There is an effort to say that the U.S. government must save the American automakers from themselves; socialize failure, without consequences.
In the 1970s the price of gas was going up, and the American consumer needed to get a car from Japan for fuel efficiency. They discovered that the imported cars didn't start to fall apart after the 3 year or 60,000 mile barriers that KO'd cars from the 'big three (GM, Ford and Chrysler).' This was the first indication that there was a systemic problem at the 'big three.'
The market, and government, had their first opportunity to restructure GM via the bankruptcy system in 1989/90, and didn't; about five years after the taxpayers had underwritten the restructuring of Chrysler.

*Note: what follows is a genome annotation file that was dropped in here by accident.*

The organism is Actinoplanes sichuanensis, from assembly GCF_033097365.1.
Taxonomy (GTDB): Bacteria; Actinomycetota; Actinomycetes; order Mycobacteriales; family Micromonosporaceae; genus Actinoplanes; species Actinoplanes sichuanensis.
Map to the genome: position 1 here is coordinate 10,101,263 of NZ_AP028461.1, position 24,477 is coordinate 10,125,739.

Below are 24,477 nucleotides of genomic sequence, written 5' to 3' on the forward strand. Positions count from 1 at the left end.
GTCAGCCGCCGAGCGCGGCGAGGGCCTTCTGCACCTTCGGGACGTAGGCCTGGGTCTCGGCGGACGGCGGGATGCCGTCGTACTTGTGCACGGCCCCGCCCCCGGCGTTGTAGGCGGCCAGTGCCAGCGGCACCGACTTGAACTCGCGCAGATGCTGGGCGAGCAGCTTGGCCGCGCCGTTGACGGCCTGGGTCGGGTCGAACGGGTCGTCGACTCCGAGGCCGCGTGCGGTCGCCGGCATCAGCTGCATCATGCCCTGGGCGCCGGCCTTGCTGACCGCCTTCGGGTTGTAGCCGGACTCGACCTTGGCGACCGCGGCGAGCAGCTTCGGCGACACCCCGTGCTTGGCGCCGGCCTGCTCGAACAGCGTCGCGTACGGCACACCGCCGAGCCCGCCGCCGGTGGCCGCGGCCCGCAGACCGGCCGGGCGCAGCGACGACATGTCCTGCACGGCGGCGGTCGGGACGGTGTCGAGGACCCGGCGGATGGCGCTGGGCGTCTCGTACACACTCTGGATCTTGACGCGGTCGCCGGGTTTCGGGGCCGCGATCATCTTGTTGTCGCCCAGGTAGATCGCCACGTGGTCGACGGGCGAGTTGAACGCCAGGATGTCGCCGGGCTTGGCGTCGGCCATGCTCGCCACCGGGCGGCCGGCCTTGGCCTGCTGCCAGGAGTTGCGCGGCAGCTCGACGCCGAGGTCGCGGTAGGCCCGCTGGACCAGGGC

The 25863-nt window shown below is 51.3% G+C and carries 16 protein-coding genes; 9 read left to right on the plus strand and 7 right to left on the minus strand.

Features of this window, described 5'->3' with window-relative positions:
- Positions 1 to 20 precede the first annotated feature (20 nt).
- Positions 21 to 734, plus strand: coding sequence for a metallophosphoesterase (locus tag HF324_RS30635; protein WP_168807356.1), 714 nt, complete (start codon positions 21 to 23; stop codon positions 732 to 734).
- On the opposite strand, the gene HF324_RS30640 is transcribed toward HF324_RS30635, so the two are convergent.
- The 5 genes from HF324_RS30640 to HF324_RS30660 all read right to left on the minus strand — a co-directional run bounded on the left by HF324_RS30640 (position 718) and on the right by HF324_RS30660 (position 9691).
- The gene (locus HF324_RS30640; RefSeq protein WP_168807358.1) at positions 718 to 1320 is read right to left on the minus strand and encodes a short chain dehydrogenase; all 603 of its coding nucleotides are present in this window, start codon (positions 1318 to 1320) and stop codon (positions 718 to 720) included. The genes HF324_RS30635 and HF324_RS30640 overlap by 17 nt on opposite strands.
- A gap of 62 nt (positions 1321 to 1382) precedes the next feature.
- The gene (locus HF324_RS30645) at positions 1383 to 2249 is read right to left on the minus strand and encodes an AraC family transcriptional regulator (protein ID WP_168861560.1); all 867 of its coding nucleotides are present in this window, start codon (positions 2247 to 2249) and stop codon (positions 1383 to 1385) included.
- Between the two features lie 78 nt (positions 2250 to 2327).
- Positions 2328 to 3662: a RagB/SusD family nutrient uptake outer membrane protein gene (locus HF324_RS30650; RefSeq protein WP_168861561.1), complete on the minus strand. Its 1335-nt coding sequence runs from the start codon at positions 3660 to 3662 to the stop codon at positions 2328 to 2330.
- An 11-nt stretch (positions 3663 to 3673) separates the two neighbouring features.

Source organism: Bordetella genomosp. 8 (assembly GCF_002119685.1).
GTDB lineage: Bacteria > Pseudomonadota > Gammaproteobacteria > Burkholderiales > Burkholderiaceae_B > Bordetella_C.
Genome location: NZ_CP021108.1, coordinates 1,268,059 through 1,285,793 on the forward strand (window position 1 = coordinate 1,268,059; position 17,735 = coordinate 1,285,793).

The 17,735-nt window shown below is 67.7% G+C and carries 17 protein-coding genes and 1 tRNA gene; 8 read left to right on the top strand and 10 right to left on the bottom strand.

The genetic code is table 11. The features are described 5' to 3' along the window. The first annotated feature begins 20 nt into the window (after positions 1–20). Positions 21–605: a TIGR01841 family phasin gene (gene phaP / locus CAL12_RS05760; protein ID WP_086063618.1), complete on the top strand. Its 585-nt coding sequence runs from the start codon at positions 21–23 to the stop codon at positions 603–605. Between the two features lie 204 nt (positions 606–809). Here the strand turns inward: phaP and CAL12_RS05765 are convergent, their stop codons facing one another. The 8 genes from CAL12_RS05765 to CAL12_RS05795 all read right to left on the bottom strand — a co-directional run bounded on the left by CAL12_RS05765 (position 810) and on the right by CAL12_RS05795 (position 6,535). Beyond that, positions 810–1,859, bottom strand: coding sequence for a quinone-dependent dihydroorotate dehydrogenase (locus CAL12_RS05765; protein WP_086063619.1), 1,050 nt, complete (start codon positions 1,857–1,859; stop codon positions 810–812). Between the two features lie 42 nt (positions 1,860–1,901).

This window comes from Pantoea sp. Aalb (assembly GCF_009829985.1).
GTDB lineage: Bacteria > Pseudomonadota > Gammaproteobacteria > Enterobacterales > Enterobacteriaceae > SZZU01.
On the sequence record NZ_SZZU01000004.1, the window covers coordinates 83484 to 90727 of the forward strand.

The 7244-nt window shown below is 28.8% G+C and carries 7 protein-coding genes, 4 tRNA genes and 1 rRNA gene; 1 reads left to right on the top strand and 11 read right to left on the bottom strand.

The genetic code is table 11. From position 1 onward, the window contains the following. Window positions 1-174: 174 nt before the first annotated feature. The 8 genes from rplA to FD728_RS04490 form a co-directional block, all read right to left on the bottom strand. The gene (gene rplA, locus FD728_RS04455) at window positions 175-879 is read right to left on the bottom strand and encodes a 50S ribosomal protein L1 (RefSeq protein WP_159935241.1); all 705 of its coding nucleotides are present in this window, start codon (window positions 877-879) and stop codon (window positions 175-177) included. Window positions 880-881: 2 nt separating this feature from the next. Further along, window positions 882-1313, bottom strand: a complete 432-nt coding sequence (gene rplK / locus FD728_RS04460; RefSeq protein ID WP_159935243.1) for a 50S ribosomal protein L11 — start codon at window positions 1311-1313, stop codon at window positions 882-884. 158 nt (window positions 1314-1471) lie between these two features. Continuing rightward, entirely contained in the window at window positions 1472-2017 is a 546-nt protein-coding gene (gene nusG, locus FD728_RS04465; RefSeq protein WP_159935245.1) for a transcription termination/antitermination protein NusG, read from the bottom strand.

Here we are again facing the fact that GM, Chrysler and Ford, like Wall Street, can't find their own backsides with both hands; even while sitting on those very same hands.
Yes, it will be painful to allow GM, Chrysler or Ford to fail, but throwing money at these companies has not been successful, let alone painless.